Civil War Transcendence, part 395

I looked at Daphne’s two brothers and confessed, “I was on tha Frederick City raid.”

They both looked at me expectantly, and I could see they wanted more information. So, I broke down and added, “We ended up having to put tha
quietus on some Yanks that had followed our units after tha raid, and I got whacked on tha head by a saber during tha ensuing fight. Yar sister took me to yar Uncle Jamison’s house in Martinsburg and nursed me back to health.”

Jonah was the first to ask, “What’s a quay-ay-tus?”

I turned a brighter shade of red, if that was possible, and explained, “It’s a term we use in my old neck of tha woods that means, we put a whipping on ‘em.”

Tom and Jonah nodded that they understood my explanation.

Tom gave me a raised eyebrow look, which meant he wanted more detail of what happened on the raid and the particulars of what happened to me.

I couldn’t think of anything else to say that was unclassified, which caused me to shrug and feign, “Well, that’s about all that happened.”

I glance at Daphne, who still had her fan covering her face from her nose to her chin, but whose eyes were looking at the ceiling with an exaggerated wide-eyed gaze that said, “Boy, that was a big fat lie.”

She sensed my scrutiny and, turning to me, gave me an innocent “What have I done wrong” look.

I gave her a narrow beady-eyed stare, which elicited batted eye-lashes and a bright Southern Belle smile in response.

She had me over a barrel and knew it.

I gave her a “please go along with me” look, which produced an “Okay, if I have to” petulant expression.

All our non-verbal communication took place in a matter of seconds, which Tom observed. However, being a faithful brother-in-law, he didn’t press me for more facts, but said, “Well, we’re certainly glad ya have recovered.”

I smiled broadly and let out a sigh of relief.

At that moment, Anna came to the door of the parlor and announced, “Dinner is served.”

The two Newcomer boys didn’t have to be told twice. They stood up immediately and waited for me to escort Daphne toward the dining room. It had been a long time since they had eaten at their Aunt Mary’s house, but apparently they remember it as being a real treat.

Our company waltzed into the dining room to the aromas that wafted from various covered bowls on a credenza and some open platters on the main table.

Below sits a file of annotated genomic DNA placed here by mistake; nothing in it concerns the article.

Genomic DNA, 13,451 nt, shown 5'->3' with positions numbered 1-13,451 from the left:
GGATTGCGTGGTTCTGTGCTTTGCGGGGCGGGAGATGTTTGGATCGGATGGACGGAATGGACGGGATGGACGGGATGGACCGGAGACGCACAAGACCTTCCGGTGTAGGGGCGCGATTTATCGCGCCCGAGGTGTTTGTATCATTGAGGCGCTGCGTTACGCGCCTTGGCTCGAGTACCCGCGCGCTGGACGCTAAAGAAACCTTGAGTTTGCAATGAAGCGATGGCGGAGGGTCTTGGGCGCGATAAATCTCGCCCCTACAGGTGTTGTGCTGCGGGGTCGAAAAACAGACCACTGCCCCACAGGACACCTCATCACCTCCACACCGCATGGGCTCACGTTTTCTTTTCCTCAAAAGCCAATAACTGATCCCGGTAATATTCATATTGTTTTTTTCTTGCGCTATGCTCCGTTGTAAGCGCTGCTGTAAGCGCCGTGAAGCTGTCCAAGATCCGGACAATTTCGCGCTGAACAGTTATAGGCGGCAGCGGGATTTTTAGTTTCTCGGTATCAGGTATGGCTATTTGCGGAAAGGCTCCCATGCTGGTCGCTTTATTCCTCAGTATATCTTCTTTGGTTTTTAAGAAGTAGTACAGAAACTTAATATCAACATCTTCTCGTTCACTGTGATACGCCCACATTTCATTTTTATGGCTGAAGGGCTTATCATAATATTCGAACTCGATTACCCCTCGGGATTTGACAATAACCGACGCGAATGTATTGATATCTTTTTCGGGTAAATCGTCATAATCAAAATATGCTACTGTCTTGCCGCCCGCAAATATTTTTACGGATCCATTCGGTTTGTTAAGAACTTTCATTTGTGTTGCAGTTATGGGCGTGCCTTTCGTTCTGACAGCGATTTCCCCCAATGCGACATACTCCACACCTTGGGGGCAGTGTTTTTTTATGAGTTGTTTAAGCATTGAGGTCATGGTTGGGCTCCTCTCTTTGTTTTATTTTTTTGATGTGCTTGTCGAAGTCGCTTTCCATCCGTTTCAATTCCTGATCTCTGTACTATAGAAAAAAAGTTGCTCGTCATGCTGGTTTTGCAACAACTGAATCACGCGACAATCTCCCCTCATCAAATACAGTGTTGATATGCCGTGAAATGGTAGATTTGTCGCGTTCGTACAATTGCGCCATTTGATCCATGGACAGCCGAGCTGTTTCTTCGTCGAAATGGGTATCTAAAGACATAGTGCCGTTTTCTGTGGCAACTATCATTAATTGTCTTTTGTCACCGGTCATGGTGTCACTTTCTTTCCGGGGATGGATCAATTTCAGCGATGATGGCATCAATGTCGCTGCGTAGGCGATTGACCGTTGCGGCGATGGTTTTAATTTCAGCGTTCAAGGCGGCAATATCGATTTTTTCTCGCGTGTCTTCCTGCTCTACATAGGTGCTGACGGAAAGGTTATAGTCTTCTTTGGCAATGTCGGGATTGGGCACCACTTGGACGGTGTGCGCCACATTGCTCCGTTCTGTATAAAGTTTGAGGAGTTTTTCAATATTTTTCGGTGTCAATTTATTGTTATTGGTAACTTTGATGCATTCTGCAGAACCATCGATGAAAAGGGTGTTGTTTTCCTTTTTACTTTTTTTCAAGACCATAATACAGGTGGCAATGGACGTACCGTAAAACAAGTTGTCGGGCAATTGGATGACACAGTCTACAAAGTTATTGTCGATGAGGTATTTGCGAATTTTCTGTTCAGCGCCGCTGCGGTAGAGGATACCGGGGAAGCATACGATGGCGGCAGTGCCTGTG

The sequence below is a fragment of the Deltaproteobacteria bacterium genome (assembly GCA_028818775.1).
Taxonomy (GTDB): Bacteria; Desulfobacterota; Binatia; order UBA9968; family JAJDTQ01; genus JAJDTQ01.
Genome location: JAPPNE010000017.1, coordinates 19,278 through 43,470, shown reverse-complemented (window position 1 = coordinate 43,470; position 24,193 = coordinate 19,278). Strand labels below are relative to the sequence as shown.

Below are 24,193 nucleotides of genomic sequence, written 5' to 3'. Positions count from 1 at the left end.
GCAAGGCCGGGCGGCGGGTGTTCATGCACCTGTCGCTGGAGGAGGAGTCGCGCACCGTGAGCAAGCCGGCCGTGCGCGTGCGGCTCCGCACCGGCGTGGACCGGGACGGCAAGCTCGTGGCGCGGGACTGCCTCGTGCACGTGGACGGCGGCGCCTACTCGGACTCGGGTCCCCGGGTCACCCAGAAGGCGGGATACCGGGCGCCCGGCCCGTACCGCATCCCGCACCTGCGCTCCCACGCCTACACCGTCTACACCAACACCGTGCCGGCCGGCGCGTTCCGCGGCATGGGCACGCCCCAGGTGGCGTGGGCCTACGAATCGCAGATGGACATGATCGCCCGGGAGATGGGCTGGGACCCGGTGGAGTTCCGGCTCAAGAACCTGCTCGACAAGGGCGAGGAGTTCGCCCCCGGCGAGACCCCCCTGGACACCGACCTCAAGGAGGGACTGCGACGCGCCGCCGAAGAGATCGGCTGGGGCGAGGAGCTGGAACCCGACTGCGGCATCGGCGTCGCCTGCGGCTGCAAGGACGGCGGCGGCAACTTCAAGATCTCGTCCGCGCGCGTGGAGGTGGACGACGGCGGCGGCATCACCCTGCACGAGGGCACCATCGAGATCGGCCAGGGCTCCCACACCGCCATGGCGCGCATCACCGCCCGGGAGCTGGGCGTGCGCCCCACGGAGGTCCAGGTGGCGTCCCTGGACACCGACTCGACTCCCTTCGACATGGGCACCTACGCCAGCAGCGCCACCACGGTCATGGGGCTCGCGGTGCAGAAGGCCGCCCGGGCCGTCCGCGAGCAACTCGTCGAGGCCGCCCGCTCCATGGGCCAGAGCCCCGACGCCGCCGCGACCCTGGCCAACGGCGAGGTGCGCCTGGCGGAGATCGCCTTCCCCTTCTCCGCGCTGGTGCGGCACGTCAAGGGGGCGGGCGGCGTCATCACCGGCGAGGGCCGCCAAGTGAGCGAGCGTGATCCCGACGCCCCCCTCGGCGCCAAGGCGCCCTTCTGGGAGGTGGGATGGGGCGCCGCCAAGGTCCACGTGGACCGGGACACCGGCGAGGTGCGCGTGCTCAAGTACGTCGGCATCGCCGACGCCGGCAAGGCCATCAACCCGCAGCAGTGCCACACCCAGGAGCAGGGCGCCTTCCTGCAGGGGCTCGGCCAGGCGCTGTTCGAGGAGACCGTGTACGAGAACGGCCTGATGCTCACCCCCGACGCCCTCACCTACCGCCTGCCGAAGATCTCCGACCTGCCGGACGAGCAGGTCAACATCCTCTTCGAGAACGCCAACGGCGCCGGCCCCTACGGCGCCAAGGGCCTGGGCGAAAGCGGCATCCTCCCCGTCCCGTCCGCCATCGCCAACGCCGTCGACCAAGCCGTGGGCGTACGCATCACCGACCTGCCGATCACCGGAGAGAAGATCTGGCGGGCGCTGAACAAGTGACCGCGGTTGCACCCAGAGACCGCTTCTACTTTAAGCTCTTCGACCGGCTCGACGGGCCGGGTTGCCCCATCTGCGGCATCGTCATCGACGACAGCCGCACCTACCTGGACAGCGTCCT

We were directed to our chairs by our hostess. I held Daphne’s chair for her to be seated, and Jonah did the same for his Aunt Mary. Once we were all seated, we joined hands, which included Anna and the servant ladies, and Tom gave the blessing. We all voiced, “Amen,” at the conclusion of the prayer and lit into the feast before us.

It was a very happy reunion of the family. I got to hear stories of Daphne when she was a little girl and her first dance, of Tom when he had his first fight with a town boy and got a black eye, and of Jonah’s first pony ride, which ended with a sore rump when he fell off. We all laughed heartily as each episode was replayed to everyone’s delight. In retrospect, I don’t believe I had ever enjoyed a more wonderful time.

When we had completed the meal, a very small glass was place in front of all the family members at the table and given to all the servants.  Anna did the honors of decanting wine in each person’s glass.  When all the glasses were filled, Mrs. Douglas raised her glass and toasted, “To Daphne and Jim and their new baby.”

She received a shocked look from all those present.

Mrs. Douglas took a small sip of wine and, smiling at our stunned expressions, announced, “I forgot to tell y’all, but I had a visitation from my long departed husband, William, last night and he said y’all will definitely have a baby born this year.”

 

 

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About Civil War Reflections

Vernon has been a Civil War buff since childhood, but had been inactive in Civil War history for over two decades. However, in the early 1990s his interest was rekindled after watching Ken Burns’ “Civil War Documentary” on PBS. He particularly became interested in the Battle of Antietam (Sharpsburg) and decided to learn more about this epic struggle.
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